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Options in Materials for Liquid-Filled Capsules

This article describes the current status of some potential substitutes for gelatine two-piece capsules, with particular reference to their suitability for liquid products. Animal gelatine presents a number of issues, including technical, regulatory, commercial and consumer acceptability aspects. The use of possible substitutes - 'fish gelatine', starch and hydroxypropyl methylcellulose (HPMC) - is discussed. Particular reference is made to progress in the suitability of HPMC capsules for commercial manufacture (including filling and sealing). The article will also include relevant comment on their current regulatory status.

Hard (or 'two-piece') capsules have been used in medicines for many years, and are also being used in increasing quantities in nutraceuticals. The commercial manufacturing process for the capsule shell itself was first established for gelatine in 1913. It led to the development of major automatic machines which form the basis of current shell manufacture worldwide.

The raw material gelatine, however, is derived from animal material and has presented a wide range of issues (technical, regulatory, commercial, limits to consumer selection according to religious or dietary needs) and there have been many investigations and commercial efforts to identify possible substitutes (1). In recent years, safety concerns about transmissible spongiform encephalopathies (TSE) and other animal diseases have increased the need for such materials. This paper describes the current status of a) gelatine derived from fish, b) starch and c) hydroxypropyl methylcellulose (HPMC) as potential substitutes for current gelatine two-piece capsules, including assessment of their suitability for liquid products.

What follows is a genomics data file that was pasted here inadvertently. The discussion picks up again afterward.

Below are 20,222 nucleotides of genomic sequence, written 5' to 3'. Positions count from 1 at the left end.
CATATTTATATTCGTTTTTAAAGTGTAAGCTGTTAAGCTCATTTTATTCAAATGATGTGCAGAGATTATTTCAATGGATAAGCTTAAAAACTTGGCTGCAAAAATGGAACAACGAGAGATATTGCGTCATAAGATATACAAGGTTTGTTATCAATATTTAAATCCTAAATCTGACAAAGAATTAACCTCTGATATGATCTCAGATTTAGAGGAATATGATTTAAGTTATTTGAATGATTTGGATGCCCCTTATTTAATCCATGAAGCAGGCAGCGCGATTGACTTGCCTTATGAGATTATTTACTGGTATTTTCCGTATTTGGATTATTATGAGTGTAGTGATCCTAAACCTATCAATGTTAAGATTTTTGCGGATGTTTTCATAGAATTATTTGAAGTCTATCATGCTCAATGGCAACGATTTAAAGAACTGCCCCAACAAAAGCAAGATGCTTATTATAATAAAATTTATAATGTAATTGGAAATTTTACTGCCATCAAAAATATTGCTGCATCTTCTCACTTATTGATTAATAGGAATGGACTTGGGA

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By William Bowtle, Technical Director at MW Encap Ltd, UK William Bowtle, Technical Director at MW Encap, is one of the leading scientists in liquid filling of hard gelatine capsules. After graduating with a first class honours degree in Pharmacy from Strathclyde University in Glasgow, Scotland, he continued his research work while assuming the post of Lecturer in Pharmaceutics, and was awarded a Pfizer Research Prize.
He later moved into industry and worked for 13 years with Eli Lilly, where, as Head of Pharmaceutical Development, he was responsible for the development of a range of oral and parenteral products for international markets. During that time he developed the 'semi-solid matrix' capsule technology. In his position as Technical Director at MW Encap, Bill is responsible for the co-ordination of all technical aspects of new products.

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